The Analects

Book 9: Tsze Han


Chapter I.

Subjects seldom spoken of by Confucius.

The subjects of which the Master seldom spoke were -- profitableness, and also the appointments of Heaven, and perfect virtue.

Chapter 2.

Amusement of Confucius at the remark of an ignorant man about him.

1. A man of the village of Tâ-hsiang said, "Great indeed is the philosopher K'ung! His learning is extensive, and yet he does not render his name famous by any particular thing."

2. The Master heard the observation, and said to his disciples, "What shall I practice? Shall I practice charioteering, or shall I practice archery? I will practice charioteering."

Chapter 3.

Some common practices indifferent and others not.

1. The Master said, "The linen cap is that prescribed by the rules of ceremony, but now a silk one is worn. It is economical, and I follow the common practice.

2. "The rules of ceremony prescribe the bowing below the hall, but now the practice is to bow only after ascending it. That is arrogant. I continue to bow below the hall, though I oppose the common practice."

Chapter 4.

Frailties from which Confucius was free.

There were four things from which the Master was entirely free. He had no foregone conclusions, no arbitrary predeterminations, no obstinacy, and no egoism.

Chapter 5.

Confucius assured in a time of danger by his conviction of a divine mission.

1. The Master was put in fear in K'wang.

2. He said, "After the death of King Wan, was not the cause of truth lodged here in me?

3. "If Heaven had wished to let this cause of truth perish, then I, a future mortal, should not have got such a relation to that cause. While Heaven does not let the cause of truth perish, what can the people of K'wang do to me?"

Chapter 6.

On the various ability of Confucius:-- his sagehood not therein.

1. A high officer asked Tsze-kung, saying, "May we not say that your Master is a sage? How various is his ability!"

2. Tsze-kung said, "Certainly Heaven has endowed him unlimitedly. He is about a sage. And, moreover, his ability is various."

3. The Master heard of the conversation and said, "Does the high officer know me? When I was young, my condition was low, and therefore I acquired my ability in many things, but they were mean matters. Must the superior man have such variety of ability? He does not need variety of ability."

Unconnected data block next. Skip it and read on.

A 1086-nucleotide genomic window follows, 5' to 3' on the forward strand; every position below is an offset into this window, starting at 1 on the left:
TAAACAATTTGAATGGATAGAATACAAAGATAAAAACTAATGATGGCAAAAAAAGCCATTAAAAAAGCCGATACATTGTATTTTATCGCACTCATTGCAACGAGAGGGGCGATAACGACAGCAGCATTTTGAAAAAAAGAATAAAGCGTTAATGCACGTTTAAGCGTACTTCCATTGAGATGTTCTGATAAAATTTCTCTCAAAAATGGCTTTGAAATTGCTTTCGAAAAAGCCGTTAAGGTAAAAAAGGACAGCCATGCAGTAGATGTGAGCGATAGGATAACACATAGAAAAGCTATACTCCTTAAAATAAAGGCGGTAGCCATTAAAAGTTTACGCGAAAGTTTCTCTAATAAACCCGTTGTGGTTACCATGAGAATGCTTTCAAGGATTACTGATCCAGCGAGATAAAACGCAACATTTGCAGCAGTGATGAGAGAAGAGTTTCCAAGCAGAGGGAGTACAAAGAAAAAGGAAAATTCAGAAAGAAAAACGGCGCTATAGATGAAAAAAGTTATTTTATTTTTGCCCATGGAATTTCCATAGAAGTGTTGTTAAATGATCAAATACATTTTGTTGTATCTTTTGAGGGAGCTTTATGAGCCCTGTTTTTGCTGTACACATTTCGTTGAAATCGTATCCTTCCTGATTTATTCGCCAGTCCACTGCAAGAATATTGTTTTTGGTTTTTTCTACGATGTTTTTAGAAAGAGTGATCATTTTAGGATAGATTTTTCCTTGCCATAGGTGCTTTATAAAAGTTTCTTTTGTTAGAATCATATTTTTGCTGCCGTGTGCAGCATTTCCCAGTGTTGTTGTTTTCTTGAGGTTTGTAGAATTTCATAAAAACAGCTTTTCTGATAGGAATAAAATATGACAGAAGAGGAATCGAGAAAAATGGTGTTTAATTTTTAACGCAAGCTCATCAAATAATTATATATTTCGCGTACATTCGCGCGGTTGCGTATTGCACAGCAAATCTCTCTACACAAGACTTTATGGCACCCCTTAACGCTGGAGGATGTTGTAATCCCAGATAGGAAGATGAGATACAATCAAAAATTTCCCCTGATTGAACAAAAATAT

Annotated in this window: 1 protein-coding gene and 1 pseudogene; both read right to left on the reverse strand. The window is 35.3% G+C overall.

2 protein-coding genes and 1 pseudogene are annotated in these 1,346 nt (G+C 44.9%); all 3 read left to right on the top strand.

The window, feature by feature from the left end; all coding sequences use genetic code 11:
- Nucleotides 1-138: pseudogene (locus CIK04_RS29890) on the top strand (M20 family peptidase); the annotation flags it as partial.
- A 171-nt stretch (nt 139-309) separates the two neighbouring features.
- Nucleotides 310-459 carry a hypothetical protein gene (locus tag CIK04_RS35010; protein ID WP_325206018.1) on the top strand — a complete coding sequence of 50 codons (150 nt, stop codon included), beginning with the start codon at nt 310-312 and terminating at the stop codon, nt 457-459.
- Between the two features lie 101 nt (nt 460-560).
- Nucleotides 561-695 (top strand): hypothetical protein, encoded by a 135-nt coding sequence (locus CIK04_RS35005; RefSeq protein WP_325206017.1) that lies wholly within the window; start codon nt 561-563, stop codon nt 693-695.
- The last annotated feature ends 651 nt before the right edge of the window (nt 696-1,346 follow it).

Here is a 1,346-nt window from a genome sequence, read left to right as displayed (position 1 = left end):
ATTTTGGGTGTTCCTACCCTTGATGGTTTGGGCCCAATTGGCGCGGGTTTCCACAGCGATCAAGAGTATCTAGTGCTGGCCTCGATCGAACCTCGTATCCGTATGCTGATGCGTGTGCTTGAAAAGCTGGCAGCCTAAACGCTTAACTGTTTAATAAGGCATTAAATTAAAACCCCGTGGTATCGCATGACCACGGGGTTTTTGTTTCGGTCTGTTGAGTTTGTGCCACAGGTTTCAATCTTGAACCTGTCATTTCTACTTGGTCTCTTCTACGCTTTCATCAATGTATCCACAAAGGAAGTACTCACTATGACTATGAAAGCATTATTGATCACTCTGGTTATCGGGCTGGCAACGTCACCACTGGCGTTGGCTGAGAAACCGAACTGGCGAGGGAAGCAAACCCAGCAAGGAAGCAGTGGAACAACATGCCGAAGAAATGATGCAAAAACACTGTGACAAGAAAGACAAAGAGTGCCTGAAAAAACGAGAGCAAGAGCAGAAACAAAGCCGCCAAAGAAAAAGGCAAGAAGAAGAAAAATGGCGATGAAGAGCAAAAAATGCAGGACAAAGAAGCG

4. Lâo said, "The Master said, 'Having no official employment, I acquired many arts.'"

Chapter 7.

Confucius disclaims the knowledge attributed to him, and declares his earnestness in teaching.

The Master said, "Am I indeed possessed of knowledge? I am not knowing. But if a mean person, who appears quite empty-like, ask anything of me, I set it forth from one end to the other, and exhaust it."

Chapter 8.

For want of auspicious omens, Confucius gives up the hope of the triumph of his doctrines.

The Master said, "The FANG bird does not come; the river sends forth no map:-- it is all over with me!"

Chapter 9.

Confucius's sympathy with sorrow, respect for rank, and pity for misfortune.

When the Master saw a person in a mourning dress, or any one with the cap and upper and lower garments of full dress, or a blind person, on observing them approaching, though they were younger than himself, he would rise up, and if he had to pass by them, he would do so hastily.

Chapter 10.

Yen Yüan's admiration of his master's doctrines; and his own progress in them.

1. Yen Yüan, in admiration of the Master's doctrines, sighed and said, "I looked up to them, and they seemed to become more high; I tried to penetrate them, and they seemed to become more firm; I looked at them before me, and suddenly they seemed to be behind.

2. "The Master, by orderly method, skillfully leads men on. He enlarged my mind with learning, and taught me the restraints of propriety.

3. "When I wish to give over the study of his doctrines, I cannot do so, and having exerted all my ability, there seems something to stand right up before me; but though I wish to follow and lay hold of it, I really find no way to do so."

Chapter 11.

Confucius's dislike of pretension, and contentment with his condition.

1. The Master being very ill, Tsze-lû wished the disciples to act as ministers to him.

2. During a remission of his illness, he said, "Long has the conduct of Yû been deceitful! By pretending to have ministers when I have them not, whom should I impose upon? Should I impose upon Heaven?

3. "Moreover, than that I should die in the hands of ministers, is it not better that I should die in the hands of you, my disciples? And though I may not get a great burial, shall I die upon the road?"

Chapter 12.

How the desire for office should be qualified by self-respect.

Tsze-kung said, "There is a beautiful gem here. Should I lay it up in a case and keep it? or should I seek for a good price and sell it?" The Master said, "Sell it! Sell it! But I would wait for one to offer the price."

Chapter 13.

How barbarians can be civilized.

1. The Master was wishing to go and live among the nine wild tribes of the east.

2. Some one said, "They are rude. How can you do such a thing?" The Master said, "If a superior man dwelt among them, what rudeness would there be?"